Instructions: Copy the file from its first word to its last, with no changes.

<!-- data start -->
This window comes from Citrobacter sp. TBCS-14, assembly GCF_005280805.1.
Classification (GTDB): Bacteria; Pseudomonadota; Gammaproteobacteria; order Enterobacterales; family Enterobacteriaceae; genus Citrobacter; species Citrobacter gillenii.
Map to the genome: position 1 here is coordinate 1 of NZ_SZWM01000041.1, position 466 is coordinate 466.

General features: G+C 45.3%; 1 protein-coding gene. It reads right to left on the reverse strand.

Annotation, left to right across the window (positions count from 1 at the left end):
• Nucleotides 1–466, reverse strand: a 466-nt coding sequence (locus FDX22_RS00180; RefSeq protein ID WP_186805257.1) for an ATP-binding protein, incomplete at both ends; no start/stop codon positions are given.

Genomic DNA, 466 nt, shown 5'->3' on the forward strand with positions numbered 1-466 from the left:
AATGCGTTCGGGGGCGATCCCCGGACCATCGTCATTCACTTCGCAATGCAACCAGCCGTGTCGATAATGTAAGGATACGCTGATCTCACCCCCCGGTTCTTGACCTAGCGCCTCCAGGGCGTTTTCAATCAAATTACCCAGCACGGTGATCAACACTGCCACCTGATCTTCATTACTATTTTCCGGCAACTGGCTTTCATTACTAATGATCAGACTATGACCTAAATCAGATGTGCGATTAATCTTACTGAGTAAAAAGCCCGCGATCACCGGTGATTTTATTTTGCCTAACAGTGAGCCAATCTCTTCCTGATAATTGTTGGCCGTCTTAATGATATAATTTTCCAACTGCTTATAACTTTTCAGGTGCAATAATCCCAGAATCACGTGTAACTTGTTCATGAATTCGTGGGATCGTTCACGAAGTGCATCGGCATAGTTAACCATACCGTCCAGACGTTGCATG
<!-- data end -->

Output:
This window comes from Citrobacter sp. TBCS-14, assembly GCF_005280805.1.
Classification (GTDB): Bacteria; Pseudomonadota; Gammaproteobacteria; order Enterobacterales; family Enterobacteriaceae; genus Citrobacter; species Citrobacter gillenii.
Map to the genome: position 1 here is coordinate 1 of NZ_SZWM01000041.1, position 466 is coordinate 466.

General features: G+C 45.3%; 1 protein-coding gene. It reads right to left on the reverse strand.

Annotation, left to right across the window (positions count from 1 at the left end):
• Nucleotides 1–466, reverse strand: a 466-nt coding sequence (locus FDX22_RS00180; RefSeq protein ID WP_186805257.1) for an ATP-binding protein, incomplete at both ends; no start/stop codon positions are given.

Genomic DNA, 466 nt, shown 5'->3' on the forward strand with positions numbered 1-466 from the left:
AATGCGTTCGGGGGCGATCCCCGGACCATCGTCATTCACTTCGCAATGCAACCAGCCGTGTCGATAATGTAAGGATACGCTGATCTCACCCCCCGGTTCTTGACCTAGCGCCTCCAGGGCGTTTTCAATCAAATTACCCAGCACGGTGATCAACACTGCCACCTGATCTTCATTACTATTTTCCGGCAACTGGCTTTCATTACTAATGATCAGACTATGACCTAAATCAGATGTGCGATTAATCTTACTGAGTAAAAAGCCCGCGATCACCGGTGATTTTATTTTGCCTAACAGTGAGCCAATCTCTTCCTGATAATTGTTGGCCGTCTTAATGATATAATTTTCCAACTGCTTATAACTTTTCAGGTGCAATAATCCCAGAATCACGTGTAACTTGTTCATGAATTCGTGGGATCGTTCACGAAGTGCATCGGCATAGTTAACCATACCGTCCAGACGTTGCATG